There's a line from the old movie "Wargames" where down-to-earth general says "I'd piss on a spark plug if I thought it would help." Yup, that's me.
I've taught my daughter aspects of Aiki as I understand it to help her with her club soccer play. She's defense and a bit on the shorter side. But she's incredibly powerful and with the small bit of daily training with daddy ever since she started walking about "internal stuff" she's like running in to a fire hydrant for opposing players. She loves to push on me to try to shift my balance, often when I'm not looking. So we have that game and have been playing it for years. So these bigger, stronger girls are often confounded by this shorter, lean girl who can simply run right through them. Or spiral off when they lean on her leaving them face down in the turf. When she has an over 200 pound daddy pushing her around constantly as a game, those big 80 pound girls don't seem quite so imposing.
In my training in sword polishing I remember being told about how the gripping of the blade in each bare hand with the correct tenouchi allows you to connect through your body in a spiral so each stroke on the stones is precise, perfect, powerful and delivered from your hara. I found tremendous inspiration (and good solo training) there.
Hell, I've learned a lot now from my severe spinal stenosis. I get some good feedback sometimes from that pain about what i'm doing right or wrong.
And don't get me started on inspiration from yoga. Then consider Tohei's expressed debt to yoga.
In other words, I think Aikido can be a complete, comprehensive art is true, but only as a general but abstract proposition. To get complete as an individual practitioner is something else entirely. And I believe one should not hesitate be thankful for inspiration and enlightenment from wherever it comes. I find it interesting that some will say "How can you possibly go outside the dojo?!?!" right after talking about how Aikido should apply to your daily life." That seems to imply this stuff is "out there" and glimmers of it are everywhere. And if our goal is to become "aiki" within ourselves, well, it should manifest everywhere. It *should* change all that we do. And we shouldn't be surprised to find it elsewhere as well. Ueshiba didn't have a monopoly on this stuff.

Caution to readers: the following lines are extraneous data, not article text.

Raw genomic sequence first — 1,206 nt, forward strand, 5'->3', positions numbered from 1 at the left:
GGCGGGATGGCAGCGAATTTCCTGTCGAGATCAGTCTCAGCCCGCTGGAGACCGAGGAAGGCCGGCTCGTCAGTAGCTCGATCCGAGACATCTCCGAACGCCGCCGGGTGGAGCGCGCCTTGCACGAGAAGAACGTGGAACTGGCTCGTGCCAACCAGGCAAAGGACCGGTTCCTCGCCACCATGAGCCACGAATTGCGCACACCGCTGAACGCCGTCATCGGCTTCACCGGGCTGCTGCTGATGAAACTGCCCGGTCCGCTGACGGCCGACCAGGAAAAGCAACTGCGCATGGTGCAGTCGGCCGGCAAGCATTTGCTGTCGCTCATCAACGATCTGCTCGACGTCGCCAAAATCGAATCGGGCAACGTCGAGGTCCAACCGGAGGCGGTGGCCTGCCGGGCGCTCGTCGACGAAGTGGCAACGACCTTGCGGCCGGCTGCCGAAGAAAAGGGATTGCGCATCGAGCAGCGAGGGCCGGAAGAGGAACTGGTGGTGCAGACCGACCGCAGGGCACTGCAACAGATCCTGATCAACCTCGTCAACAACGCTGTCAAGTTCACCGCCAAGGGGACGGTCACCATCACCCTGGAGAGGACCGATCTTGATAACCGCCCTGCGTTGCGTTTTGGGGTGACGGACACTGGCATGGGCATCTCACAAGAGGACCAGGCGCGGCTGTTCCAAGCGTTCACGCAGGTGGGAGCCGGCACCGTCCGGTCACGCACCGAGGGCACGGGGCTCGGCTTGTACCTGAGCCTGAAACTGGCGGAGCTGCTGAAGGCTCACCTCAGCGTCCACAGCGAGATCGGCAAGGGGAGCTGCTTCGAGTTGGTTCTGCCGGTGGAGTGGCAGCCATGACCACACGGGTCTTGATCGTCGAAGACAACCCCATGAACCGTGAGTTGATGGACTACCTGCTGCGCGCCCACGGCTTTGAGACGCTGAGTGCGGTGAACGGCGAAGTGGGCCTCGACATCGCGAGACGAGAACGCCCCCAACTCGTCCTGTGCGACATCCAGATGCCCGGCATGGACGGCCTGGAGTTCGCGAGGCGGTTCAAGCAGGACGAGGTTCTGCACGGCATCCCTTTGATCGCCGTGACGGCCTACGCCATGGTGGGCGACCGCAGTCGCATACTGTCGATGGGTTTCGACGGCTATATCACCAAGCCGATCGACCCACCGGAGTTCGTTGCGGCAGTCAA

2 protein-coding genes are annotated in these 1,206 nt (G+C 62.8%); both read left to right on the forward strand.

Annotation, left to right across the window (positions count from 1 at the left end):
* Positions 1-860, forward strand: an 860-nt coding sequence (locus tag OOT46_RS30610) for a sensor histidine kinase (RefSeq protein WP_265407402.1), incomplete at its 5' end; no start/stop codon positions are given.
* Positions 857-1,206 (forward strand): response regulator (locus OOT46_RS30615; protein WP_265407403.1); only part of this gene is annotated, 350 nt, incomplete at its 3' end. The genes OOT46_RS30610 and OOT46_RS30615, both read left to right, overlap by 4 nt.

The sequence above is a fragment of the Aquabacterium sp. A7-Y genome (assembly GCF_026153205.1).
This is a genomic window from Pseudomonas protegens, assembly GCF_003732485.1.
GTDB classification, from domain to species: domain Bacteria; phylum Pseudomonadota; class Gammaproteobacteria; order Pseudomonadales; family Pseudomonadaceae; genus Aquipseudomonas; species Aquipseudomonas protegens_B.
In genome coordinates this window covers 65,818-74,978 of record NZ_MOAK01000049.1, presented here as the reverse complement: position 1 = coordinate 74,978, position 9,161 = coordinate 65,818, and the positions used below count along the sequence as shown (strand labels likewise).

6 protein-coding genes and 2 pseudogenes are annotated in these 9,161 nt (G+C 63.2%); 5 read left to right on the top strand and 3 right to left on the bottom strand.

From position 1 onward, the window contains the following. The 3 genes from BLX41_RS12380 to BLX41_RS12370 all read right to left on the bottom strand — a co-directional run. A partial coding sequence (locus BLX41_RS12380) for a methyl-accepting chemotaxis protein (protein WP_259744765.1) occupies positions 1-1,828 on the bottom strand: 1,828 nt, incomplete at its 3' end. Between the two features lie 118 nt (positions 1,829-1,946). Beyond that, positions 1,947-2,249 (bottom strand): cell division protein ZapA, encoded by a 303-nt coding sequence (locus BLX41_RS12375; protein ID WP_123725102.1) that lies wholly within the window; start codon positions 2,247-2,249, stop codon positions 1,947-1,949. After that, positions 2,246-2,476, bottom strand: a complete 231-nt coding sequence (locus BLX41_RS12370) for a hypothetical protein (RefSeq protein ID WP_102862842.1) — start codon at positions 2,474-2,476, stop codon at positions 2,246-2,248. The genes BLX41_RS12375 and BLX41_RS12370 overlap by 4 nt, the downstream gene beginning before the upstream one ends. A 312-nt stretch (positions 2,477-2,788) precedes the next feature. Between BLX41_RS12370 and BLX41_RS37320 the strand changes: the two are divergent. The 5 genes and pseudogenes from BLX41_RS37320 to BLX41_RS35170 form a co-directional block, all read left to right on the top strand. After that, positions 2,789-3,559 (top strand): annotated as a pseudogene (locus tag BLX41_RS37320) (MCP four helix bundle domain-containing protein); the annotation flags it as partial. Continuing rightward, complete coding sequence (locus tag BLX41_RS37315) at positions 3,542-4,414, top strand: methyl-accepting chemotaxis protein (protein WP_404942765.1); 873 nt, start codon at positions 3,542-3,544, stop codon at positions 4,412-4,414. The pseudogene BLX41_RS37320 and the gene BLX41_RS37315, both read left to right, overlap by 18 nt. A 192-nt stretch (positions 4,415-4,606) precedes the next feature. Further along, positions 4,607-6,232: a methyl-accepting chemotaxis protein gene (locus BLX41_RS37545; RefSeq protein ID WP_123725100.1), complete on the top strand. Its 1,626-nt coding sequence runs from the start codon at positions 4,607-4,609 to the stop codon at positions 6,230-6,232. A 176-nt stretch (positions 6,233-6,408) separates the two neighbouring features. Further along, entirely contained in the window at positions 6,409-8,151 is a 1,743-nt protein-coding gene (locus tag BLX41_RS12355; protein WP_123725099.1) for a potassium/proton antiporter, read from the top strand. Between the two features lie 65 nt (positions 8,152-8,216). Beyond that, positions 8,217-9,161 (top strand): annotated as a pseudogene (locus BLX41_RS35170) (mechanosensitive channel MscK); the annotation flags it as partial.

So we have to realize that there are many different viable pedagogy for transmitting "knowledge" of this type.
We can make the general claim that some are better than others but that no individual pedagogy is best for all.
And that to me is "the rub".
Each pedagogy usually has inherent weaknesses that are also sometimes signs of their greater strengths in other aspects. Dan isn't teaching Aikido. He says that explicitly. That's up to us fools who've been learning all those techniques for all these years.
Me, I spent a lot of time getting where I'm at. I suppose I could sit back like so many of my peers and say "Now it's just about refining." Nah, for me I keep thinking about how you have to completely destroy prior progress to solve some puzzles like the Rubic's cube. Solving part of it isn't enough. It is more that you have to learn to solve part of it, then destroy it to move forward again. I don't want to be finished. I don't want to be "content". I want to keep improving. Some of what I've learned from Dan, Toby, Mike, students of Ark, Ushiro, et al have helped me greatly refine and reform many things I do. Making for what I think is better Aikido *in* me.
So I'll piss on a spark plug if I thought it would help...
And I go to anyone who I think might help me better understand what I'm doing. I don't necessarily suggest it to everyone. But for me it works.